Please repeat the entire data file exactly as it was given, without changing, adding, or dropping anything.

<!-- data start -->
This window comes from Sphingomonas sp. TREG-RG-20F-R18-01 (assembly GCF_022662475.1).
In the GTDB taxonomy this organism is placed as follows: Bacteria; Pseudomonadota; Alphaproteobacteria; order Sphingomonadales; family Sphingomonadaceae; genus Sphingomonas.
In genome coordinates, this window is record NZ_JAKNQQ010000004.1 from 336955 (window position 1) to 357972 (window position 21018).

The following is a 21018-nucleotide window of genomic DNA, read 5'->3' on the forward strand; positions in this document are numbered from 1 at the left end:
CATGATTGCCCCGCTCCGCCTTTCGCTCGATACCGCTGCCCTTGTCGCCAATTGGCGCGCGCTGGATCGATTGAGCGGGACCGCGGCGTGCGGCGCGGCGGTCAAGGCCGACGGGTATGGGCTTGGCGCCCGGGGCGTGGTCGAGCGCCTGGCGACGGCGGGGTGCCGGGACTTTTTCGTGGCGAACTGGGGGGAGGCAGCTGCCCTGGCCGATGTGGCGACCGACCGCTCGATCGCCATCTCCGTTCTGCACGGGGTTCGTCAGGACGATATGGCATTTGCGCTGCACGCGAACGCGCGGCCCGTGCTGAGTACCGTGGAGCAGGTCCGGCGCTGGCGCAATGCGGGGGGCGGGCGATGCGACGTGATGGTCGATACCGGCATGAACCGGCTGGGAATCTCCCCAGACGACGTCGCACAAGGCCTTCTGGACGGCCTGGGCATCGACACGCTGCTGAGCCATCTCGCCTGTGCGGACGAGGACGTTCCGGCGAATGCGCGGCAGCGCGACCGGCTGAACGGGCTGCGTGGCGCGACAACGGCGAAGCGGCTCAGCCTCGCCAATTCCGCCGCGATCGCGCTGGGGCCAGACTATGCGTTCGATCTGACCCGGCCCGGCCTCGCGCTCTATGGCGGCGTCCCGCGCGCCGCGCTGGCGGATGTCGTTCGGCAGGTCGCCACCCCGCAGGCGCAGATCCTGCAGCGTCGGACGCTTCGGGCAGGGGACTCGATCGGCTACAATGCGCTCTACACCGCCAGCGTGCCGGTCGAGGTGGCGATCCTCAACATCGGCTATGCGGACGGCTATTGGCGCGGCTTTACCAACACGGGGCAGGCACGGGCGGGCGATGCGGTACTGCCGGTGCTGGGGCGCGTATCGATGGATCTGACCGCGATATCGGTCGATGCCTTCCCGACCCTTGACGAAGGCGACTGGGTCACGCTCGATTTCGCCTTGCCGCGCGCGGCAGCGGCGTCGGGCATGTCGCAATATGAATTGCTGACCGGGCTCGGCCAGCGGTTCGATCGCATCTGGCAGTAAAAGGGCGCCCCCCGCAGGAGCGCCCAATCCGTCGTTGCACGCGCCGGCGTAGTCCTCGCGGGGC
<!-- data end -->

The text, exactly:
This window comes from Sphingomonas sp. TREG-RG-20F-R18-01 (assembly GCF_022662475.1).
In the GTDB taxonomy this organism is placed as follows: Bacteria; Pseudomonadota; Alphaproteobacteria; order Sphingomonadales; family Sphingomonadaceae; genus Sphingomonas.
In genome coordinates, this window is record NZ_JAKNQQ010000004.1 from 336955 (window position 1) to 357972 (window position 21018).

The following is a 21018-nucleotide window of genomic DNA, read 5'->3' on the forward strand; positions in this document are numbered from 1 at the left end:
CATGATTGCCCCGCTCCGCCTTTCGCTCGATACCGCTGCCCTTGTCGCCAATTGGCGCGCGCTGGATCGATTGAGCGGGACCGCGGCGTGCGGCGCGGCGGTCAAGGCCGACGGGTATGGGCTTGGCGCCCGGGGCGTGGTCGAGCGCCTGGCGACGGCGGGGTGCCGGGACTTTTTCGTGGCGAACTGGGGGGAGGCAGCTGCCCTGGCCGATGTGGCGACCGACCGCTCGATCGCCATCTCCGTTCTGCACGGGGTTCGTCAGGACGATATGGCATTTGCGCTGCACGCGAACGCGCGGCCCGTGCTGAGTACCGTGGAGCAGGTCCGGCGCTGGCGCAATGCGGGGGGCGGGCGATGCGACGTGATGGTCGATACCGGCATGAACCGGCTGGGAATCTCCCCAGACGACGTCGCACAAGGCCTTCTGGACGGCCTGGGCATCGACACGCTGCTGAGCCATCTCGCCTGTGCGGACGAGGACGTTCCGGCGAATGCGCGGCAGCGCGACCGGCTGAACGGGCTGCGTGGCGCGACAACGGCGAAGCGGCTCAGCCTCGCCAATTCCGCCGCGATCGCGCTGGGGCCAGACTATGCGTTCGATCTGACCCGGCCCGGCCTCGCGCTCTATGGCGGCGTCCCGCGCGCCGCGCTGGCGGATGTCGTTCGGCAGGTCGCCACCCCGCAGGCGCAGATCCTGCAGCGTCGGACGCTTCGGGCAGGGGACTCGATCGGCTACAATGCGCTCTACACCGCCAGCGTGCCGGTCGAGGTGGCGATCCTCAACATCGGCTATGCGGACGGCTATTGGCGCGGCTTTACCAACACGGGGCAGGCACGGGCGGGCGATGCGGTACTGCCGGTGCTGGGGCGCGTATCGATGGATCTGACCGCGATATCGGTCGATGCCTTCCCGACCCTTGACGAAGGCGACTGGGTCACGCTCGATTTCGCCTTGCCGCGCGCGGCAGCGGCGTCGGGCATGTCGCAATATGAATTGCTGACCGGGCTCGGCCAGCGGTTCGATCGCATCTGGCAGTAAAAGGGCGCCCCCCGCAGGAGCGCCCAATCCGTCGTTGCACGCGCCGGCGTAGTCCTCGCGGGGC